Telescopic fishing rods, also known as travel rods, are a convenient choice for anglers who want the versatility of a full-sized rod that can collapse down for easy transport and storage.
With proper care and maintenance, a quality telescopic rod can provide years of reliable performance.
Here are some expert tips on using and caring for your telescopic fishing rod:
Selecting the Right Telescopic Rod
When choosing a telescopic fishing rod, you’ll want to consider the extended length, number of sections, action, power, guides, and materials. Think about the type of fishing you’ll primarily use the rod for.
Longer and more powerful rods are best suited for bigger fish, while shorter and more flexible rods work well for smaller species.
- Length – Typical telescopic rods range from about 5 feet when collapsed up to 20 feet when fully extended. Consider your needs for casting distance and weight ratings. Shorter rods are more convenient for travel but lack reach. Longer rods allow you to cast further and have more leverage in fighting bigger fish.
- Power – Rod power describes the strength of the rod blank and its ability to handle the weight of lines and fish. Ultra-light and light power rods are best for smaller freshwater fish like trout and panfish. Medium and medium-heavy rods can handle larger species like bass, walleye, and catfish. Heavy power is best reserved for large saltwater fish.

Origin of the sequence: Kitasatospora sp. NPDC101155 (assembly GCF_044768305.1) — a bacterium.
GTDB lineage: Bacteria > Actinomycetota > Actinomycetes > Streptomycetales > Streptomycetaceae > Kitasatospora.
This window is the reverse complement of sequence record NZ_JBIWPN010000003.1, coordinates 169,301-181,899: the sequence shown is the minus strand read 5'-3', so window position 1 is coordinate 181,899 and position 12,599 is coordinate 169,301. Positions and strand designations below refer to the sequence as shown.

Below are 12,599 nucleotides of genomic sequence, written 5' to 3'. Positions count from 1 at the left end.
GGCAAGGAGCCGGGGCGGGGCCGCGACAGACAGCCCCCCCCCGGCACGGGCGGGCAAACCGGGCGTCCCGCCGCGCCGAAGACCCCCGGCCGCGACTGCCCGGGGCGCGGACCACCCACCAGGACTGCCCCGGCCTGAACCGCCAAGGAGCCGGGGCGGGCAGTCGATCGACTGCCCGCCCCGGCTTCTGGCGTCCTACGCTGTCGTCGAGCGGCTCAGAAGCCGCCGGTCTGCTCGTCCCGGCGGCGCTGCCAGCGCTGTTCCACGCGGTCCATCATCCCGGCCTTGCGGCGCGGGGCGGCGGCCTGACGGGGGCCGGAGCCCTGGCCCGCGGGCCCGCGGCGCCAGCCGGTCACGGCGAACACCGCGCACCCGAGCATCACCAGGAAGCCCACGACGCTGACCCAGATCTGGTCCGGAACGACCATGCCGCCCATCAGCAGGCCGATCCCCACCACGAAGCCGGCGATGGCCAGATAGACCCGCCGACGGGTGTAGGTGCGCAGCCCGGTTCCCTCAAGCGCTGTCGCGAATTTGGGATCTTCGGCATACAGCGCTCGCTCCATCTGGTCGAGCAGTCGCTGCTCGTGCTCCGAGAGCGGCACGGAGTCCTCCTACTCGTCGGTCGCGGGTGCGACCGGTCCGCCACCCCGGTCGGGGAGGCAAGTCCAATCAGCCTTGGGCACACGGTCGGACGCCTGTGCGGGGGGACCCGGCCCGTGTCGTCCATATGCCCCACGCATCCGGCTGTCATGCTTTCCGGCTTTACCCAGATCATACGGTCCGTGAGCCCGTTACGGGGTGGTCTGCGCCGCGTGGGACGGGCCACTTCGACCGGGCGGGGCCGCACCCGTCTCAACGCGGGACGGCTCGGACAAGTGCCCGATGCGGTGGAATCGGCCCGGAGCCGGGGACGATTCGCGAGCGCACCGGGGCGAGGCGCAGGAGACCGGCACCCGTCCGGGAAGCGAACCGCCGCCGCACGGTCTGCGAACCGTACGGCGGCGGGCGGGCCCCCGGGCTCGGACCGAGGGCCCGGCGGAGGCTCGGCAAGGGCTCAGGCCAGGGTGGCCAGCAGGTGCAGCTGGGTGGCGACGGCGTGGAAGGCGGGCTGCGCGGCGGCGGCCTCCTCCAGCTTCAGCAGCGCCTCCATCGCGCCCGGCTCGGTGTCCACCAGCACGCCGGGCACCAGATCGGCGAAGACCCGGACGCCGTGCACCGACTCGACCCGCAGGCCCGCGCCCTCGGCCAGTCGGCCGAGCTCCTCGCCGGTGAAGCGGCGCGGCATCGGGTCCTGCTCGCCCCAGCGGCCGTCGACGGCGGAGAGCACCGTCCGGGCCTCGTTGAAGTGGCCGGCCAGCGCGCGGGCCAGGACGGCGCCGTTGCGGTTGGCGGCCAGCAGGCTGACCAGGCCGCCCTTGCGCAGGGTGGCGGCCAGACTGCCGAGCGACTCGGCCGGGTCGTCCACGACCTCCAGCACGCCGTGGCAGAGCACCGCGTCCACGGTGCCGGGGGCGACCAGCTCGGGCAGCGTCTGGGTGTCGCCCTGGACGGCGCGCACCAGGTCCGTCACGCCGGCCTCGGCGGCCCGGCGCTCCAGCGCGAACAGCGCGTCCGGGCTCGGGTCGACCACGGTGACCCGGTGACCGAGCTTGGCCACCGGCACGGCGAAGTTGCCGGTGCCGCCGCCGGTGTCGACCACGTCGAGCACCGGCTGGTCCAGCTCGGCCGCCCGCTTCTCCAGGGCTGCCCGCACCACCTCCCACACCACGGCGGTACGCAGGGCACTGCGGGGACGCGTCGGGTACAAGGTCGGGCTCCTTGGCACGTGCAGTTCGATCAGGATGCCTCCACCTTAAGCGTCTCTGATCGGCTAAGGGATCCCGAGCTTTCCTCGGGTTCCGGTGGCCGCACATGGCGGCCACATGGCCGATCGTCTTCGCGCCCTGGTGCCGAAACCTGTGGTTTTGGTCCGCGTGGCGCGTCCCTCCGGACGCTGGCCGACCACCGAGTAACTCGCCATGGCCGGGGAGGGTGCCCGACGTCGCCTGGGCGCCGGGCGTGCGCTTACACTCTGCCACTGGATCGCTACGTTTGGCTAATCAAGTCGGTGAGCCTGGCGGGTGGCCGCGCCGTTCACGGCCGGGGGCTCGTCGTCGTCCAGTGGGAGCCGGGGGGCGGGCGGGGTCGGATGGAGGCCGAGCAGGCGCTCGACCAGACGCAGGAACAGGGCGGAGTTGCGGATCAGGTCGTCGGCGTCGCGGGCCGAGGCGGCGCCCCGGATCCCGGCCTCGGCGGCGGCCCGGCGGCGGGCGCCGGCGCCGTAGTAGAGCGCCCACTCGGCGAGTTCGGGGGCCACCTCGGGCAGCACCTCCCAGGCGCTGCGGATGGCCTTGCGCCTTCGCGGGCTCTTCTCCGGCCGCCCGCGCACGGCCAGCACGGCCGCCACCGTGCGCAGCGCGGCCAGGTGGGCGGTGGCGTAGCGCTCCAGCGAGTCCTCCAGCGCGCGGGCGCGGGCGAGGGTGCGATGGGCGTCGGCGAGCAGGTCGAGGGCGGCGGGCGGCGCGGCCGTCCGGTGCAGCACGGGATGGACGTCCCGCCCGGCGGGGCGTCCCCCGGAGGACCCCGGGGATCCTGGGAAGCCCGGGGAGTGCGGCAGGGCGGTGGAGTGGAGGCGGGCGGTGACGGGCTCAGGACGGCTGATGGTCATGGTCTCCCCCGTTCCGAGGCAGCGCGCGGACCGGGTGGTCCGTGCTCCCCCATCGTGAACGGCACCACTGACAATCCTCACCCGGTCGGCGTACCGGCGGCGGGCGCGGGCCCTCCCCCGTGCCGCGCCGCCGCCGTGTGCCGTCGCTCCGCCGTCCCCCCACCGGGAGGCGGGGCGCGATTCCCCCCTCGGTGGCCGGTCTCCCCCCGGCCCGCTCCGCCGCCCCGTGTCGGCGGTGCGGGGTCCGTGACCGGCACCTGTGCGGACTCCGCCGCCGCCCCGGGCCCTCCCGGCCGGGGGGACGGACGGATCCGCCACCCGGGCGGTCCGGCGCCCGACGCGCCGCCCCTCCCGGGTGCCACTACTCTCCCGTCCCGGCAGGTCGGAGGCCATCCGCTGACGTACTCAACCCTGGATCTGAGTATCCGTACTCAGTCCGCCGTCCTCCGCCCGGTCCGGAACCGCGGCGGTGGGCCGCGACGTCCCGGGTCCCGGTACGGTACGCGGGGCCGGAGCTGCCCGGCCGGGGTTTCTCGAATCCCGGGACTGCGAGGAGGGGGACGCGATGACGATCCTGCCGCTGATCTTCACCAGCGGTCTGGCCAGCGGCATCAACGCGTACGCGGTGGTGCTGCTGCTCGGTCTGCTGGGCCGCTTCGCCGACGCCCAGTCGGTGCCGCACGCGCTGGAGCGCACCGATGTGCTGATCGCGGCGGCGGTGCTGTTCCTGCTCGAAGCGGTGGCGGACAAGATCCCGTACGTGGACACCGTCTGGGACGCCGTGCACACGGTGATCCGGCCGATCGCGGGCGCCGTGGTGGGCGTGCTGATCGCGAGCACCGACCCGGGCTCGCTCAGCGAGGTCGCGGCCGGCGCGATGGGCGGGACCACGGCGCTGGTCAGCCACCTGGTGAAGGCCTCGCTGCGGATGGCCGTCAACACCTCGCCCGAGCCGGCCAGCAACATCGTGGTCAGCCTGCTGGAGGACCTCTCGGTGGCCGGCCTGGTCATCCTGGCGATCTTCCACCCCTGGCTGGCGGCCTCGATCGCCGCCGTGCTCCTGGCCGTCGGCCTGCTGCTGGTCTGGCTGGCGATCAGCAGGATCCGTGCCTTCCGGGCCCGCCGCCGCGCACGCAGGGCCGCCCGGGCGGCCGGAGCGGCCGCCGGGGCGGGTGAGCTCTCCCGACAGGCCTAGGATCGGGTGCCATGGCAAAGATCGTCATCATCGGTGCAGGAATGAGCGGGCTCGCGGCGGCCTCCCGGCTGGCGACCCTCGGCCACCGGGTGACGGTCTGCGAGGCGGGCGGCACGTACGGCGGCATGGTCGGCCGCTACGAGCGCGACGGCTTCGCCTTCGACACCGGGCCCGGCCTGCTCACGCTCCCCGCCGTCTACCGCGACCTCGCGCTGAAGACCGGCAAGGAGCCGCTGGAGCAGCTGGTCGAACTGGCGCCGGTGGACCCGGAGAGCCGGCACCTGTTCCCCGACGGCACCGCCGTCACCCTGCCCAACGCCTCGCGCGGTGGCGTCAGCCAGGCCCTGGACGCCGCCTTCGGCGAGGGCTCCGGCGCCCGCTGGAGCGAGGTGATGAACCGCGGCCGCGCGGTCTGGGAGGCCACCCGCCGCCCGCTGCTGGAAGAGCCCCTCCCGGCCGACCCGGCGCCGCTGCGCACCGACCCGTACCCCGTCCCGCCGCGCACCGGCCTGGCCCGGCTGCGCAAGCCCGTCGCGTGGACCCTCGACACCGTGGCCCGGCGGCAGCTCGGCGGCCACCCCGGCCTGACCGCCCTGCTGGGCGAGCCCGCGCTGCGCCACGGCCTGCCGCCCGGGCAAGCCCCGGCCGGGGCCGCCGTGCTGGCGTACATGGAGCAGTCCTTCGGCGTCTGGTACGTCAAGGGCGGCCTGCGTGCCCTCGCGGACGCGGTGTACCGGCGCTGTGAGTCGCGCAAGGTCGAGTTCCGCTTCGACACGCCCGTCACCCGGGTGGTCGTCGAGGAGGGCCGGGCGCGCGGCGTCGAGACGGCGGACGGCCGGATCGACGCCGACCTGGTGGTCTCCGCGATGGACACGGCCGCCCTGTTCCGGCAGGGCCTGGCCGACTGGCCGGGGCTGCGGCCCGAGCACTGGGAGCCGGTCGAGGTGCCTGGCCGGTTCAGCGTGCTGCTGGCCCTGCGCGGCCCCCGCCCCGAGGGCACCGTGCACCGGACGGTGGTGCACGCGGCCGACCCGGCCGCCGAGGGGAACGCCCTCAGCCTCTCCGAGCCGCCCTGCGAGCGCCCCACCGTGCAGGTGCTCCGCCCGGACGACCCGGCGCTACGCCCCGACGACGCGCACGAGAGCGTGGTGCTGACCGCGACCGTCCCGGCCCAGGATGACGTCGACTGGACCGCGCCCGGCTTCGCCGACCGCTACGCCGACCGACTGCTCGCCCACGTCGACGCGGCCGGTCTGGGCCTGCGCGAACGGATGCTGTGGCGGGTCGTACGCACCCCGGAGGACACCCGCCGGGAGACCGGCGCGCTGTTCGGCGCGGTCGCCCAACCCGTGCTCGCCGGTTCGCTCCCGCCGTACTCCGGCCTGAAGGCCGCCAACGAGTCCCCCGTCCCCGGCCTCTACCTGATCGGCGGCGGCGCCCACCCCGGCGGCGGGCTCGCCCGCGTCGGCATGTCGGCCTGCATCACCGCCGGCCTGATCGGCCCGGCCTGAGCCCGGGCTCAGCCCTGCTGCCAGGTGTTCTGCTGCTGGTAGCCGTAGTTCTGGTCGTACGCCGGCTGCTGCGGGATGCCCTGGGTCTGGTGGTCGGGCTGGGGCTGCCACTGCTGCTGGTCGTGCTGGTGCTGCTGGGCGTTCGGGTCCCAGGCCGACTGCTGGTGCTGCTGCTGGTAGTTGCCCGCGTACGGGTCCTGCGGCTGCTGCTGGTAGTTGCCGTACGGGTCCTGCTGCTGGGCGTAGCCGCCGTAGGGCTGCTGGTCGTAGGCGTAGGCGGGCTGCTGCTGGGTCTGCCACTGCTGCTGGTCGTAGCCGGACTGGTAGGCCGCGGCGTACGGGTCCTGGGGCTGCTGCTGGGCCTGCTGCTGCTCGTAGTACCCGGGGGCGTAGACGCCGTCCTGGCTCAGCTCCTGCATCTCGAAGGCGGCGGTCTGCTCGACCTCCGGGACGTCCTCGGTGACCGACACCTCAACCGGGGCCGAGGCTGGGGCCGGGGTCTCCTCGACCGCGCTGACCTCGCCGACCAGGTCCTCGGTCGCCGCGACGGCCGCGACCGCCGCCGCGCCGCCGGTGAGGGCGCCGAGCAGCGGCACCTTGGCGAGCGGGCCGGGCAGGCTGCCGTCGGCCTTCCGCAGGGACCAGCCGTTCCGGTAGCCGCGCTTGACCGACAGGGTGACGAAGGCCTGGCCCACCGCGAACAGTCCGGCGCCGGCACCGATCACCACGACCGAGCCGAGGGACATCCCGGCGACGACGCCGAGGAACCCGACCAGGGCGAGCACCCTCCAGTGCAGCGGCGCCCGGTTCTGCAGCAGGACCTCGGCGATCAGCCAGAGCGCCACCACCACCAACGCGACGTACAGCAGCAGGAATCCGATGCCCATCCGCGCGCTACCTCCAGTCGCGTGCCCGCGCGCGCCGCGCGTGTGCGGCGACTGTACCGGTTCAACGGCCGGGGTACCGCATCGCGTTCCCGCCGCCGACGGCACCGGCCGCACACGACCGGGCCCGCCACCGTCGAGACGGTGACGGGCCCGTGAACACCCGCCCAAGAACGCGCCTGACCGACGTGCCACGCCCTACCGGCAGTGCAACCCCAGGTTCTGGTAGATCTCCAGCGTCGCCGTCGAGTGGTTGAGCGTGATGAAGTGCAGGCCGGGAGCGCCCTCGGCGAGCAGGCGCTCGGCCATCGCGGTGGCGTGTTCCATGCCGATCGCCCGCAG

- Action – The action indicates how much the rod bends or flexes under pressure. Fast action bends mostly near the tip, moderate action flexes farther down the blank, and slow action evenly bends deep into the rod. Faster action works well for agile fish making short runs, while moderate or slow handles strong fish making long runs.
- Guides – Quality guides are essential for minimizing friction and preventing line tangling. Stainless steel wire guides hold up best to saltwater use. Ceramic inserts improve abrasion resistance. Make sure the guides properly align when the rod is extended for smooth casting and retrieving.
- Sections – Telescopic rods feature different numbers of collapsing sections, typically between 5 to 10 sections. More sections allow for a more compact design when collapsed while maximizing extended length. However, more sections can reduce sensitivity and precision for detecting bites.
- Materials – Graphite, fiberglass, and composites like carbon fiber are common telescopic rod materials. Graphite is strong, sensitive, and lightweight but less durable. Fiberglass is heavy but more resistant to breaking. Carbon fiber combines the strength of graphite with the resilience of fiberglass.
Transporting and Storing Properly
The beauty of a telescopic rod is convenience, but they still require care in transport and storage compared to one-piece models. Always transport rods in a protective tube or sleeve.
For airline travel, check manufacturer guidelines for packing telescopic rods as baggage. When storing the rod, avoid excess heat, moisture, and humidity.
Allow the rod to air dry before collapsing and store it in a rod sock or sleeve. Lay sections horizontally instead of vertically leaning against a wall to prevent sagging over time.
Use a padded rod case or tube for car travel and storage at home. This will prevent accidental damage from other gear bumping against the rod.